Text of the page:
Our results may be affected by confounding from unmeasured variables, particularly by underlying inflammatory conditions leading to use of NSAIDs. Although our estimates did not change when patients with systemic inflammatory conditions were excluded in a subanalysis, we cannot rule out that new users may have more severe underlying inflammation, which may increase the risk of atrial fibrillation.30 Finally, we lacked data on lifestyle factors, including smoking and body size. Nevertheless, we note that we did adjust partly for lifestyle factors by controlling for history of cancer, chronic obstructive pulmonary disease, and ischaemic heart disease, and that our findings could not be explained by even a strong single unmeasured confounder.

Our study is the first on NSAIDs and atrial fibrillation to include both non-selective NSAIDs and COX 2 inhibitors. A case-control study of patients in the United Kingdom diagnosed in 1996 with chronic atrial fibrillation (n=1035) or paroxysmal atrial fibrillation (n=525) found that contemporary use of traditional NSAIDs was associated with an increased risk of chronic atrial fibrillation (incidence rate ratio 1.44, 95% confidence interval 1.08 to 1.91) and modestly associated with paroxysmal atrial fibrillation (1.18, 0.85 to 1.66)-that is, with magnitude of the association similar to our results.11 By contrast with our findings, however, in the UK study, long term use of NSAIDs was associated with the largest risk increase for atrial fibrillation.

The meta-analysis,10 involving 116 094 patients using newer COX 2 inhibitors, had 6394 composite renal outcome events but only 286 composite arrhythmia outcome events, of which ventricular fibrillation, cardiac arrest, and sudden cardiac death accounted for most.10 Although rofecoxib was associated with an increased relative risk for the composite renal outcome of 1.53 (95% confidence interval 1.33 to 1.76) and the composite arrhythmia outcome (2.90, 1.07 to 7.88),10 the small number and types of arrhythmias available for analysis did not allow for examination of atrial fibrillation as an outcome. In the present study, we found an increased risk of atrial fibrillation or flutter associated with older and newer COX 2 inhibitors. Notably, COX 2 inhibitors, in particular diclofenac, were associated with higher risks than non-selective NSAIDs, indicating the important pharmacological role of COX 2 inhibition.3 5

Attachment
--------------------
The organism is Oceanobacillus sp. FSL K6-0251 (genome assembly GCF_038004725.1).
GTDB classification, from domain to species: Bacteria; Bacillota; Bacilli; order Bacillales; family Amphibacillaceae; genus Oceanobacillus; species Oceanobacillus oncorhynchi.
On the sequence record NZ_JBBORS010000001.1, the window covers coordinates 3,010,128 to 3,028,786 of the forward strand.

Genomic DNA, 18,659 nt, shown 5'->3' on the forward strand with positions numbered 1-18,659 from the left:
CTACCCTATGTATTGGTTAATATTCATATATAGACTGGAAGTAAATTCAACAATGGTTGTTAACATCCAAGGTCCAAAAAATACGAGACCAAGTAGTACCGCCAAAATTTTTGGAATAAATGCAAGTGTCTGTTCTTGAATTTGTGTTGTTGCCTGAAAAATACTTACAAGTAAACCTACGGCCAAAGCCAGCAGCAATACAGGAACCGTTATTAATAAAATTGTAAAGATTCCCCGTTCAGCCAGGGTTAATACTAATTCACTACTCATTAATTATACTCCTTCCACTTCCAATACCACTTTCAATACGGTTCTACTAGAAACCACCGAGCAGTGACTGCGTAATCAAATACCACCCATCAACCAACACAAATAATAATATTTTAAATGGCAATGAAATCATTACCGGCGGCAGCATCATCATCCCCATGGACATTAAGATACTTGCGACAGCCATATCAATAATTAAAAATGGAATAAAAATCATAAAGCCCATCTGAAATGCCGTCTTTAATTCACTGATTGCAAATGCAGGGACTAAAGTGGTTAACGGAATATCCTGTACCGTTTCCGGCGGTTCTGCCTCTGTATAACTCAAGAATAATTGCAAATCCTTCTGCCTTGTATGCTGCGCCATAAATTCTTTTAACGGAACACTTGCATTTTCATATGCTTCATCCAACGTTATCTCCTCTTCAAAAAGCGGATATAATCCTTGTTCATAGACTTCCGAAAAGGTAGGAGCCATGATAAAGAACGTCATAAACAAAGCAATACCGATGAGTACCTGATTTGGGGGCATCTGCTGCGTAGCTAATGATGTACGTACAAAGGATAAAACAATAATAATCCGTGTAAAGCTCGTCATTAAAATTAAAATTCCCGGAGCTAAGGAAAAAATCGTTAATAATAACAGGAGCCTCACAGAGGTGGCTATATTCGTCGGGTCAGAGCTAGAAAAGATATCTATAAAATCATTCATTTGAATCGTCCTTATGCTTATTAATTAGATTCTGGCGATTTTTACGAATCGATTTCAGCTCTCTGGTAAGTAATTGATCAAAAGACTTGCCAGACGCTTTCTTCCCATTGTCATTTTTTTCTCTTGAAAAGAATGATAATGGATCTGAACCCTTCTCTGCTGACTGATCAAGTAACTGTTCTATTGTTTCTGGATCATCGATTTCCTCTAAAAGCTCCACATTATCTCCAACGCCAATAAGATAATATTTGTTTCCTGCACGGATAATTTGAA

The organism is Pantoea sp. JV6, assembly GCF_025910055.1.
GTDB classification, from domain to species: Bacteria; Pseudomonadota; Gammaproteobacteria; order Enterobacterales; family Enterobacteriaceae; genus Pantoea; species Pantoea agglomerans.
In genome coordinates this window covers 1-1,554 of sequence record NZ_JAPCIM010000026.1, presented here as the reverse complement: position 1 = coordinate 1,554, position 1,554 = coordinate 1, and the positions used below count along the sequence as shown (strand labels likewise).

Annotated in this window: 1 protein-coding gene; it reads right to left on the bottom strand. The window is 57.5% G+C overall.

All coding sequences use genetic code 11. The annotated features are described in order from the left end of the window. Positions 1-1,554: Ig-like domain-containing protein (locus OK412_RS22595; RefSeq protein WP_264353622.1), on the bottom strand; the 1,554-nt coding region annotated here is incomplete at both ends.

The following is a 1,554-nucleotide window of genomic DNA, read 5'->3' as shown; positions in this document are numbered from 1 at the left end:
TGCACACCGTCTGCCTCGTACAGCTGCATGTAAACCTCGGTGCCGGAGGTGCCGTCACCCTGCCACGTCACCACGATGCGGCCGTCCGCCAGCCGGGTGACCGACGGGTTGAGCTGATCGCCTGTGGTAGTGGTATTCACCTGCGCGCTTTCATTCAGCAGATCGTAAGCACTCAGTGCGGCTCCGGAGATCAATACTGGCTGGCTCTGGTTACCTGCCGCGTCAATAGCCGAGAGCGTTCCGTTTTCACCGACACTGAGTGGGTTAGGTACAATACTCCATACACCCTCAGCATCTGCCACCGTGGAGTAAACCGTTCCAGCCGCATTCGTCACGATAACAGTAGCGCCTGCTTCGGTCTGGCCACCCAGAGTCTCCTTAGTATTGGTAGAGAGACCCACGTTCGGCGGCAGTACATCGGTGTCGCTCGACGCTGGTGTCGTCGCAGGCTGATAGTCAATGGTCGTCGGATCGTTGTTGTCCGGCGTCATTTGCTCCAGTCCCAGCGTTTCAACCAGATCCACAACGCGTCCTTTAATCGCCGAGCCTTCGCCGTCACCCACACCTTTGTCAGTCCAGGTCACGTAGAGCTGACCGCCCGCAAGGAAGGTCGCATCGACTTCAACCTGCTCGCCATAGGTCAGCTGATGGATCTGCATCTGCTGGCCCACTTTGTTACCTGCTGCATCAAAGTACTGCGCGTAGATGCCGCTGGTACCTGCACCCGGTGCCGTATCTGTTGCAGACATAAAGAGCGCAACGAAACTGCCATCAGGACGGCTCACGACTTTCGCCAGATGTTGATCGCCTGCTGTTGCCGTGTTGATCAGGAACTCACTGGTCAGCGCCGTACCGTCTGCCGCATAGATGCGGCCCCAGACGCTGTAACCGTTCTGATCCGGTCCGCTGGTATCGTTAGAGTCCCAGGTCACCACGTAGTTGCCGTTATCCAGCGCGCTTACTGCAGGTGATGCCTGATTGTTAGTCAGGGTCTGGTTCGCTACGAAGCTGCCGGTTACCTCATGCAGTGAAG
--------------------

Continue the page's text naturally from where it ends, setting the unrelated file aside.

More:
Use of NSAIDs may increase the risk of atrial fibrillation or flutter through renal and cardiovascular related actions. Five per cent of patients treated with NSAIDs experience nephrotoxic syndromes.2 Both COX enzymes are expressed in distinct anatomic regions of adult kidney tissue.2 Thus, inhibition of synthesis of COX derived prostaglandin impairs inflammation and a variety of physiological processes.2 These changes may induce increases in blood pressure due to expansion of plasma volume, increased peripheral resistance, attenuation of diuretic and antihypertensive drug effects,2 6 and fluctuation of serum potassium as a result of decreased potassium excretion in the distal nephron.2 Thus, the increased risk among new users may be attributable to short term adverse renal effects of NSAIDs, which subsequently trigger atrial fibrillation.24 The finding that patients with chronic kidney disease have a markedly higher risk when starting treatment with COX 2 inhibitors supports this hypothesis.2 6

In conclusion, we found that use of non-aspirin NSAIDs was associated with an increased risk of atrial fibrillation or flutter. Compared with non-users, the association was strongest for new users, with a 40-70% relative risk increase (lowest for non-selective NSAIDs and highest for COX 2 inhibitors). Our study thus adds evidence that atrial fibrillation or flutter need to be added to the cardiovascular risks under consideration when prescribing NSAIDs.

---------------------------

Editorial

NSAIDs and atrial fibrillation

Jerry Gurwitz professor of medicine and executive director

Meyers Primary Care Institute, a joint endeavour of Fallon Clinic, Fallon Community Health Plan and University of Massachusetts Medical School, Worcester, MA 01609, USA

The risk is unproved, but NSAIDs should be used with caution in high risk patients anyway